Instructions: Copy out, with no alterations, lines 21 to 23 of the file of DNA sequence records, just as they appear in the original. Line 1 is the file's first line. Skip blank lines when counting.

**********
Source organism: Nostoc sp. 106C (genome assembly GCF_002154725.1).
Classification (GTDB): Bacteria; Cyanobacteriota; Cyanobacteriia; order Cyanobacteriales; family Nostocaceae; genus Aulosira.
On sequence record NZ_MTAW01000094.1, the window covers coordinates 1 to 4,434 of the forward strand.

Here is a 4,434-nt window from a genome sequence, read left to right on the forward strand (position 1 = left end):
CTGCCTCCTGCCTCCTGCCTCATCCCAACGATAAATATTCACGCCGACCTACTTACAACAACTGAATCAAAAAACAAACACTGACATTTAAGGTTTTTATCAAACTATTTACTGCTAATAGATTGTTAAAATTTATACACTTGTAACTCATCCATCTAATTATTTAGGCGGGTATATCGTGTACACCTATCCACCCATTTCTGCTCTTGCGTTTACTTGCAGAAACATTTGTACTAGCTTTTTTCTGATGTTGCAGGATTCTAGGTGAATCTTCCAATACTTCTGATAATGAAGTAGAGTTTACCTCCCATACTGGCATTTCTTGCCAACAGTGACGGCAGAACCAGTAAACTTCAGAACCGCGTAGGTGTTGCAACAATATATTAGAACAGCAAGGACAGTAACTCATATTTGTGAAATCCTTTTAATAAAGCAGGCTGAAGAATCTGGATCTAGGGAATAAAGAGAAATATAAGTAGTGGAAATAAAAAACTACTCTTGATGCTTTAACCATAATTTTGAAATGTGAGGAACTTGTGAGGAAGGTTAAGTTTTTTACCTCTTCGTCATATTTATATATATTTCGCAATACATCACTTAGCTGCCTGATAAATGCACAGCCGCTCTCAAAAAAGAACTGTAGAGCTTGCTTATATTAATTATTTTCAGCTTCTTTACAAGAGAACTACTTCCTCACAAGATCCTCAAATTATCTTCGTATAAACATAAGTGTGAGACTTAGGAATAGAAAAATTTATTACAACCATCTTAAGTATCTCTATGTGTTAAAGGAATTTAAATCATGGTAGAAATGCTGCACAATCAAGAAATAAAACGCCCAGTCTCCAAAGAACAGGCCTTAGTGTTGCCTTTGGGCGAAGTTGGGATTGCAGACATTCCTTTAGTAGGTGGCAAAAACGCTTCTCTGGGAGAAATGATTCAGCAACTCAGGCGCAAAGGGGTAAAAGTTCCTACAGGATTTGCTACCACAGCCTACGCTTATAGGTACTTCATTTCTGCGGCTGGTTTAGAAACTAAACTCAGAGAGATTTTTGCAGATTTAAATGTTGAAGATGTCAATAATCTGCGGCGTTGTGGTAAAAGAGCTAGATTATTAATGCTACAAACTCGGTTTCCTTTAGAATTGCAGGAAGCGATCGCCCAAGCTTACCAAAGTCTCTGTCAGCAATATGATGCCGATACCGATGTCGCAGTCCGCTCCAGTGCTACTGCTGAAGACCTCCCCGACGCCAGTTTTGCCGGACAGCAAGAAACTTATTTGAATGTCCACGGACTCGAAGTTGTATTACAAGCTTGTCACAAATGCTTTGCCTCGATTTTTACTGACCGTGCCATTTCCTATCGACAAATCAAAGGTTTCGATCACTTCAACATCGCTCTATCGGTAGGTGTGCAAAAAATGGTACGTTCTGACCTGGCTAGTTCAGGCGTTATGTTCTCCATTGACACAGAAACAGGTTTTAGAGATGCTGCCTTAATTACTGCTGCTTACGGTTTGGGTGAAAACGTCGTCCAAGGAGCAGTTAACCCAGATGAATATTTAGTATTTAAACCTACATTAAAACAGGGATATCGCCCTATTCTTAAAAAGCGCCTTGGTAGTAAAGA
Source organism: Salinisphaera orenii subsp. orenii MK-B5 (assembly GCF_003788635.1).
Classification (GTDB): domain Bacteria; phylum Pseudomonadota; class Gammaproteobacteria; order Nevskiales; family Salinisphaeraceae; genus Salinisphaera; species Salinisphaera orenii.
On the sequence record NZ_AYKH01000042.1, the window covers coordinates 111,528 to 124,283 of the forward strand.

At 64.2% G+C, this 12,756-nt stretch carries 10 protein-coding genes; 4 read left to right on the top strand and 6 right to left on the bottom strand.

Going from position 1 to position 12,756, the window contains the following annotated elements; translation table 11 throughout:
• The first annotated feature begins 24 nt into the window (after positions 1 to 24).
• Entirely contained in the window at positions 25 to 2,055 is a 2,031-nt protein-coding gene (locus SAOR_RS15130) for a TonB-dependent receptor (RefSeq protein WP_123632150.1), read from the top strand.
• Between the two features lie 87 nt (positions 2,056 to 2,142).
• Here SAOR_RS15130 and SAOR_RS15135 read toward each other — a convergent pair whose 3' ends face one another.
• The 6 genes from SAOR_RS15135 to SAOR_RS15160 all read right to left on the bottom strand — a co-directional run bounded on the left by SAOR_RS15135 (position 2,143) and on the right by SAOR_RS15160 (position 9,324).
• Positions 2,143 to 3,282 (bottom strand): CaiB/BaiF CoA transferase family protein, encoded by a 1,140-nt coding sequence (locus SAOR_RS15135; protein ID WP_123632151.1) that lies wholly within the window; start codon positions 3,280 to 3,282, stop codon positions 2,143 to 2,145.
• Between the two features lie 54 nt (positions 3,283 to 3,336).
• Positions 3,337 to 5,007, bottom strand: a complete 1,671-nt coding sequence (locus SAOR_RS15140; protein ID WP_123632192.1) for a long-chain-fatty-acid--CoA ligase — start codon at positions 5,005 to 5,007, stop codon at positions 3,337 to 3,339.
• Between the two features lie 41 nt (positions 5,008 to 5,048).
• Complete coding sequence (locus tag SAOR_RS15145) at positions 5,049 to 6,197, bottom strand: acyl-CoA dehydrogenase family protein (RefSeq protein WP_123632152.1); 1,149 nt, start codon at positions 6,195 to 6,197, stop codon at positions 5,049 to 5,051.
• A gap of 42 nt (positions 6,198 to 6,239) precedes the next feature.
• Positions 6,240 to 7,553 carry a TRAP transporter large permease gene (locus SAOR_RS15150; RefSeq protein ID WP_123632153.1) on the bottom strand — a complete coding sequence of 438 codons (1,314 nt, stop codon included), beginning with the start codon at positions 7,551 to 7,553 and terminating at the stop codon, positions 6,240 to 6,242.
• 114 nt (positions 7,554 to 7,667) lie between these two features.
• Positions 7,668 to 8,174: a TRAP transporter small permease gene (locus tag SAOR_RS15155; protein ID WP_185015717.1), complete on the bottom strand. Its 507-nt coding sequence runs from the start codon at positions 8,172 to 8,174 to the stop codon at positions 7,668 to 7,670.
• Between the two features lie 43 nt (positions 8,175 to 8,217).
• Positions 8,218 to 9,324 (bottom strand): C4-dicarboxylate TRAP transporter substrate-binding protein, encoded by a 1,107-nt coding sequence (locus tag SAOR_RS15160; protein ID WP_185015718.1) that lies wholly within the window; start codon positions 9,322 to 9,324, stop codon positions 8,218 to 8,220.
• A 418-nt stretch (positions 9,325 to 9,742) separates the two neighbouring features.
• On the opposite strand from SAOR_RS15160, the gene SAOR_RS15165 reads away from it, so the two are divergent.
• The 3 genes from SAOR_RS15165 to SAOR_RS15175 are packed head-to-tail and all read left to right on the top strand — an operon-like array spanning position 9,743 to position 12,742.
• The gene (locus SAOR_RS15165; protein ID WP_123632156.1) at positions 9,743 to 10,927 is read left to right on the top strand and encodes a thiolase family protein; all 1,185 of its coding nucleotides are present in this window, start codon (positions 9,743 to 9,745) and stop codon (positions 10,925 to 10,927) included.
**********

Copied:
• A gap of 42 nt (positions 6,198 to 6,239) precedes the next feature.
• Positions 6,240 to 7,553 carry a TRAP transporter large permease gene (locus SAOR_RS15150; RefSeq protein ID WP_123632153.1) on the bottom strand — a complete coding sequence of 438 codons (1,314 nt, stop codon included), beginning with the start codon at positions 7,551 to 7,553 and terminating at the stop codon, positions 6,240 to 6,242.
• 114 nt (positions 7,554 to 7,667) lie between these two features.